Lessons for the sheep­ish

The Weekend Australian - Review - - Books - Roger Uren

Wolf Totem By Jiang Rong Vik­ing, $ 32.95, 526pp

JIANG Rong’s novel Wolf Totem , which won the in­au­gu­ral Man Asian Lit­er­ary Prize last year, is a per­fect ex­am­ple of how a work of fiction can con­vey pro­found in­sights into hu­man ex­is­tence and ex­pe­ri­ence.

Writ­ten by a Bei­jing- based au­thor who had been sent to the grass­lands of In­ner Mon­go­lia dur­ing the Cul­tural Revo­lu­tion, Wolf Totem paints a vivid pic­ture of the lives of Mon­go­lian no­mads and their re­la­tion­ship with the nat­u­ral en­vi­ron­ment, and in do­ing so ex­poses some of the fail­ings of Chi­nese so­ci­ety and cul­ture, rang­ing from the de­feat of large Chi­nese armies by small Mon­gol forces to the de­struc­tive in­flu­ence of Chi­nese com­mu­nist bu­reau­crats as they sought to ex­tend their agri­cul­tural pol­icy across the Mon­go­lian grass­lands.

At a deeper level, the novel also con­tains a pow­er­ful mes­sage about en­vi­ron­men­tal pro­tec­tion and the need for de­vel­op­ment pol­icy to take into ac­count the con­di­tions of dif­fer­ent places, rather than adopt a one- size- fits- all approach.

Wolf Totem is told from the per­spec­tive of Chen Zhen, a stu­dent ex­iled to the grass­lands who be­comes fas­ci­nated by the Mon­go­lian no­mads’ approach to life, par­tic­u­larly by their skill at coun­ter­ing the bru­tal­ity and cun­ning of the wolves while cul­ti­vat­ing their sheep and horses. But while the wolves are the en­e­mies of the Mon­go­lians, who be­come ex­tremely an­noyed when Chen Zhen finds a wolf cub and tries to raise it as a pet, they re­gard them as al­most sa­cred an­i­mals wor­thy of re­spect.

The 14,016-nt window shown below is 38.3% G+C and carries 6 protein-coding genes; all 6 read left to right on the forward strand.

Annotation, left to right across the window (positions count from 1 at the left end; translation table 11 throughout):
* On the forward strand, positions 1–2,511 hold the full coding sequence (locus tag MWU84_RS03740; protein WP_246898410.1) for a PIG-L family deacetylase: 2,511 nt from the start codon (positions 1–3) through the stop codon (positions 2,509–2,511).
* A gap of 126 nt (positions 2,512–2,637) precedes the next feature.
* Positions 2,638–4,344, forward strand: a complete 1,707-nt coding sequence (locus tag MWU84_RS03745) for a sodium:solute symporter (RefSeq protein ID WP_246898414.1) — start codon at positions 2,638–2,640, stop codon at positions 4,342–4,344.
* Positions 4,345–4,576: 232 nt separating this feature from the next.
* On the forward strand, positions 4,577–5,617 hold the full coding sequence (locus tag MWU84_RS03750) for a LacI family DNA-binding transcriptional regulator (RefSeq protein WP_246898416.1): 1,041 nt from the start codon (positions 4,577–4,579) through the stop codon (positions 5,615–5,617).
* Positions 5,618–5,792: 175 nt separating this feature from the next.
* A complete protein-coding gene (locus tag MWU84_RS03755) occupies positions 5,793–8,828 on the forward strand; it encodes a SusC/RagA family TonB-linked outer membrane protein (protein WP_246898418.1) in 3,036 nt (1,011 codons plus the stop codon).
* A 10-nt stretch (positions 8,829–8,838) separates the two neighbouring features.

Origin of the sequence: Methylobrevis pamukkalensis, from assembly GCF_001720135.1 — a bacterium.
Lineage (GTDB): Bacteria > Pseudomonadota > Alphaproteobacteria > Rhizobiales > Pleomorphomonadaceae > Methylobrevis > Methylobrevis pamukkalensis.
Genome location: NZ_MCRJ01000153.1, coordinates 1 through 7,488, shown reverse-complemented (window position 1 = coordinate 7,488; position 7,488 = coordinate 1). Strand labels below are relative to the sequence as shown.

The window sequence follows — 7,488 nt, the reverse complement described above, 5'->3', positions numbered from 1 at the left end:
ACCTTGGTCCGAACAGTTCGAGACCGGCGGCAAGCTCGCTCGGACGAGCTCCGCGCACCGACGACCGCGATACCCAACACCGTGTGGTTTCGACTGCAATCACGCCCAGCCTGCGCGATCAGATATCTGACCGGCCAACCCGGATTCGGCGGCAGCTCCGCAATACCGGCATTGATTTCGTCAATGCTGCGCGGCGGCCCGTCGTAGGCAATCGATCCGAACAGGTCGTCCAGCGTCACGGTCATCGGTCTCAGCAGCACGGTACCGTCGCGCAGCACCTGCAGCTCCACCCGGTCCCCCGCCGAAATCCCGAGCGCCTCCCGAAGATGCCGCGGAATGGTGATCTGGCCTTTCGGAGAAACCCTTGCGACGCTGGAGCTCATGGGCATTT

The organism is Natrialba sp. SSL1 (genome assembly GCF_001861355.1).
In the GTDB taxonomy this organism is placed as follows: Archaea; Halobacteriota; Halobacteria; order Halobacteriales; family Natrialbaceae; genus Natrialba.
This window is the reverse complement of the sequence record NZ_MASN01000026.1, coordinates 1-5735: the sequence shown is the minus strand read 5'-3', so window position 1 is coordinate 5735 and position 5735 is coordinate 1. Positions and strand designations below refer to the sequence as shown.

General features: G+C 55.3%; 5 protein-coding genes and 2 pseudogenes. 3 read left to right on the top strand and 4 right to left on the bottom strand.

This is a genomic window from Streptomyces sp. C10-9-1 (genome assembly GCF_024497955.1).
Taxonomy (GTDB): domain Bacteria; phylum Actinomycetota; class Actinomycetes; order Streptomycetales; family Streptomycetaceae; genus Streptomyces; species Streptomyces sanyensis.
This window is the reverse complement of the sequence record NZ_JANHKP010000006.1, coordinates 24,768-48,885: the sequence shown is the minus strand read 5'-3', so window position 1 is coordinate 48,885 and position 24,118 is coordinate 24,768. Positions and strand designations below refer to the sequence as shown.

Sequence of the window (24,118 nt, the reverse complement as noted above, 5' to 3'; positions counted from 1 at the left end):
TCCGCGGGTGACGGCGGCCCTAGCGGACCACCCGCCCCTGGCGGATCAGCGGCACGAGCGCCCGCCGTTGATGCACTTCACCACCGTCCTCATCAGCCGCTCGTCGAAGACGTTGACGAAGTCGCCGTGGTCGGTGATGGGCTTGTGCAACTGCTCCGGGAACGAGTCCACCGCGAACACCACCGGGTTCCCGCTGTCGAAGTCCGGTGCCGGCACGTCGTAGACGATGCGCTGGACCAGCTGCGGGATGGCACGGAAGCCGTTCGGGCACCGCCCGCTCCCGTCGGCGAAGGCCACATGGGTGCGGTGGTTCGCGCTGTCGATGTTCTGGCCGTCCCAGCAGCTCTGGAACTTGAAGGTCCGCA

The Mon­go­lians un­der­stand ‘‘ the key to pro­tect­ing the grass­land is lim­it­ing the num­ber of wolves we kill’’ be­cause the wolves pro­tect the grass­lands from the de­struc­tion of ‘‘ ground squir­rels, rabbits, mar­mots and gazelles’’.

The novel is mak­ing a uni­ver­sal point and at one stage the di­a­logue even cites Aus­tralian ex­pe­ri­ence. In talk­ing with the head of the Mon­go­lian fam­ily in whose yurt he is liv­ing, the well- read Chen Zhen quotes the Aus­tralian ex­pe­ri­ence with the rab­bit, which he ex­plains dev­as­tated large tracts of agri­cul­tural land af­ter its in­tro­duc­tion to the con­ti­nent by English set­tlers. ‘‘ Bring a map with you to­mor­row,’’ Chen Zhen’s Mon­go­lian host says. ‘‘ I want to see this place for my­self. Then the next time some­one says they want to wipe out our wolf pop­u­la­tion, I’ll tell them about Aus­tralia.’’

While the text con­tains oc­ca­sional ref­er­ences to the sex­ual ap­petites of Mon­go­lian women, Wolf Totem is free from the ro­mance and sex­ual pas­sages that pro­vide the driv­ing force of much fiction, West­ern and Chi­nese. The nar­ra­tive is car­ried for­ward by the com­plex and of­ten con­fronta­tional re­la­tion­ships be­tween Han Chi­nese and Mon­go­lians, and those Chi­nese such as Chen Zhen who have de­vel­oped a sym­pa­thy with the Mon­go­lian approach to life and who be­come in­creas­ingly crit­i­cal of trends in China proper, from the crazi­ness of the Cul­tural Revo­lu­tion through to the lack of democ­racy.